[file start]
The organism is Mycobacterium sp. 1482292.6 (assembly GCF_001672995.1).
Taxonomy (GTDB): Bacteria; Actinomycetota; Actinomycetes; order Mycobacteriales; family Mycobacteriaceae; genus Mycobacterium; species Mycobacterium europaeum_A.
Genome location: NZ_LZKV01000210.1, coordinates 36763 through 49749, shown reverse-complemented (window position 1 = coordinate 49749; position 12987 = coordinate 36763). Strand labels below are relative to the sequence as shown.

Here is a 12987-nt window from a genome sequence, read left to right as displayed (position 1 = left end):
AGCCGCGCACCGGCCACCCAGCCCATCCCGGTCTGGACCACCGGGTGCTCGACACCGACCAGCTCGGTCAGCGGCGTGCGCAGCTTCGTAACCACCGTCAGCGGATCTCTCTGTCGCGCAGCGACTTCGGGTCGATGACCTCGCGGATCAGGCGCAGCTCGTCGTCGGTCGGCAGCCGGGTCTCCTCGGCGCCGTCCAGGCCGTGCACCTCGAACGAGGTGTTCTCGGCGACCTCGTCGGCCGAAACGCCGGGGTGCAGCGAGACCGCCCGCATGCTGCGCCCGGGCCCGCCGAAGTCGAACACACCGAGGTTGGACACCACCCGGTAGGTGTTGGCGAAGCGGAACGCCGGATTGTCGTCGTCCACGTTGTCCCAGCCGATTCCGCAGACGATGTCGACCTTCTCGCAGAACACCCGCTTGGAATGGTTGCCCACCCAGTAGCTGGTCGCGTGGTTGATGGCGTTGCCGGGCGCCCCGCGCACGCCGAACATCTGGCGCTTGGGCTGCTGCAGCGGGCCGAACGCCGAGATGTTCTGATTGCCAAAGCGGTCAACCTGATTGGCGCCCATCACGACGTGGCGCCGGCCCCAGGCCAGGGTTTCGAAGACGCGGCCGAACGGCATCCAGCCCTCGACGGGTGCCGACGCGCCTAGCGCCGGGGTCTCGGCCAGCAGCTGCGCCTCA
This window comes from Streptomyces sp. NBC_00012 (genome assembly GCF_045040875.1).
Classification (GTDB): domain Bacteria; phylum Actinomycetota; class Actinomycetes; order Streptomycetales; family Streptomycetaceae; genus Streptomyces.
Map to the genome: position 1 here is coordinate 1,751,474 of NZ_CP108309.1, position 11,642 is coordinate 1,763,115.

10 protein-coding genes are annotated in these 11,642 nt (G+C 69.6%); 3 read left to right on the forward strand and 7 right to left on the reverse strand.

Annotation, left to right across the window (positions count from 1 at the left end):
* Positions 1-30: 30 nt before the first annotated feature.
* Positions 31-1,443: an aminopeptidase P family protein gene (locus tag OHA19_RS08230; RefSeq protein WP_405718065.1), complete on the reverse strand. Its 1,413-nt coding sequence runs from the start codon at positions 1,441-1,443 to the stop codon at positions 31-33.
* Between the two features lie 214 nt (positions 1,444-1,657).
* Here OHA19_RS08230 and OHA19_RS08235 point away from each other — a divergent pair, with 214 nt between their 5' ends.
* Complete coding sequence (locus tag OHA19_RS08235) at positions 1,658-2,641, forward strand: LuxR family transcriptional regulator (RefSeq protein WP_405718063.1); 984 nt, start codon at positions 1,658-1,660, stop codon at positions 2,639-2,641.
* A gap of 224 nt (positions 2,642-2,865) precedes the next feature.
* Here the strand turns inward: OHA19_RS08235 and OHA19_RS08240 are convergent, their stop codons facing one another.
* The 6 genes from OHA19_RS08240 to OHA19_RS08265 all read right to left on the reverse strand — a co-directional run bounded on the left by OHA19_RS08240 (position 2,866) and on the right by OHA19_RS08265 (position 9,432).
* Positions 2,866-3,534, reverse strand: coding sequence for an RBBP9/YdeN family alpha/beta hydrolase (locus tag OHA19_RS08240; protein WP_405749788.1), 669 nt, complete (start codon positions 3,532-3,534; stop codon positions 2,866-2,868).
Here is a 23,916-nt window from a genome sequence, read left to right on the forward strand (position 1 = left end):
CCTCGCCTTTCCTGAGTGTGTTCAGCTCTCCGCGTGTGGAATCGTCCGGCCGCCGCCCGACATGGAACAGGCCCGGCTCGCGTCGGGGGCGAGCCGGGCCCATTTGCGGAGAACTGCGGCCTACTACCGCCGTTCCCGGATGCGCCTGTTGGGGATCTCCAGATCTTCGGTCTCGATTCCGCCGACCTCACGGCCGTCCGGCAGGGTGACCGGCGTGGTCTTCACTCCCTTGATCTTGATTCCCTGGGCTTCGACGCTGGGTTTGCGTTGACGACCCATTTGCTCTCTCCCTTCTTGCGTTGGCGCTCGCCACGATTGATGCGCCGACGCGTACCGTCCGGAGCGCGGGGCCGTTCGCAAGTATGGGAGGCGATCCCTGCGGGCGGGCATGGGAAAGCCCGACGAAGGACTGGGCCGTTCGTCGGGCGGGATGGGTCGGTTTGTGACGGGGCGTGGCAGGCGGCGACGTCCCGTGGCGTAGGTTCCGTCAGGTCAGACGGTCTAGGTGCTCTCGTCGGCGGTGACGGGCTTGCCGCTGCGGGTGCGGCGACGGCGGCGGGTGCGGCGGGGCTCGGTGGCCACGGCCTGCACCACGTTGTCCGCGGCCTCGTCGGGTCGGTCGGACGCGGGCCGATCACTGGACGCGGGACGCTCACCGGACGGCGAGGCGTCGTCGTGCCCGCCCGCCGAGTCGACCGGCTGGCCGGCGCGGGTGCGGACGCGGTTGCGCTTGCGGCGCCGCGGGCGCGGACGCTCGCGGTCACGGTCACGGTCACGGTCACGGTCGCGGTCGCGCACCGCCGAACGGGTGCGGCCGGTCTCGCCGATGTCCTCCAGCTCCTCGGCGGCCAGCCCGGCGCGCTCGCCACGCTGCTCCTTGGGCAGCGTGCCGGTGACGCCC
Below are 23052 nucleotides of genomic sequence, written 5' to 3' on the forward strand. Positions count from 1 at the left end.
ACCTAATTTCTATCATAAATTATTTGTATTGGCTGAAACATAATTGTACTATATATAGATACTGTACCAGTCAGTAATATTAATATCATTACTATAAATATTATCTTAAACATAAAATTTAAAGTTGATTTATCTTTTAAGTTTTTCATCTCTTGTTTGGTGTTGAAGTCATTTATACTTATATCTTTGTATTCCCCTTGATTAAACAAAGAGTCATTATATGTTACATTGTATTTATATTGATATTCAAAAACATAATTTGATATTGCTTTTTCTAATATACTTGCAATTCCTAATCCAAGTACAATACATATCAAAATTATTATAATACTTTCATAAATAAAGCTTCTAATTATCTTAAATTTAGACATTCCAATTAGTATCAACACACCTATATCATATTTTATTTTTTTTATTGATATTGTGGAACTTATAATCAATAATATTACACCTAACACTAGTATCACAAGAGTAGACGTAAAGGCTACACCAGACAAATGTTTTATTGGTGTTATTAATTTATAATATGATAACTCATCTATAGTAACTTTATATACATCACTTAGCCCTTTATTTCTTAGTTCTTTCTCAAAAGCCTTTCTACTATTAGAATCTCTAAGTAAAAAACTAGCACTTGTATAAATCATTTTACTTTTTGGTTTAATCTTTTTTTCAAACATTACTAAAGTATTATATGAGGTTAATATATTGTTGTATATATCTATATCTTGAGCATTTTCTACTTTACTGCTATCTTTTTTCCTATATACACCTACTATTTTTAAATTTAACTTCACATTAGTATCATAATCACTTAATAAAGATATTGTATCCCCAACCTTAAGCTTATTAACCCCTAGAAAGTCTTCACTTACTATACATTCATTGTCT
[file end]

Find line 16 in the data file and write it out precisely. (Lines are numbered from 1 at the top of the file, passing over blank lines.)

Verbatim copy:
* A gap of 224 nt (positions 2,642-2,865) precedes the next feature.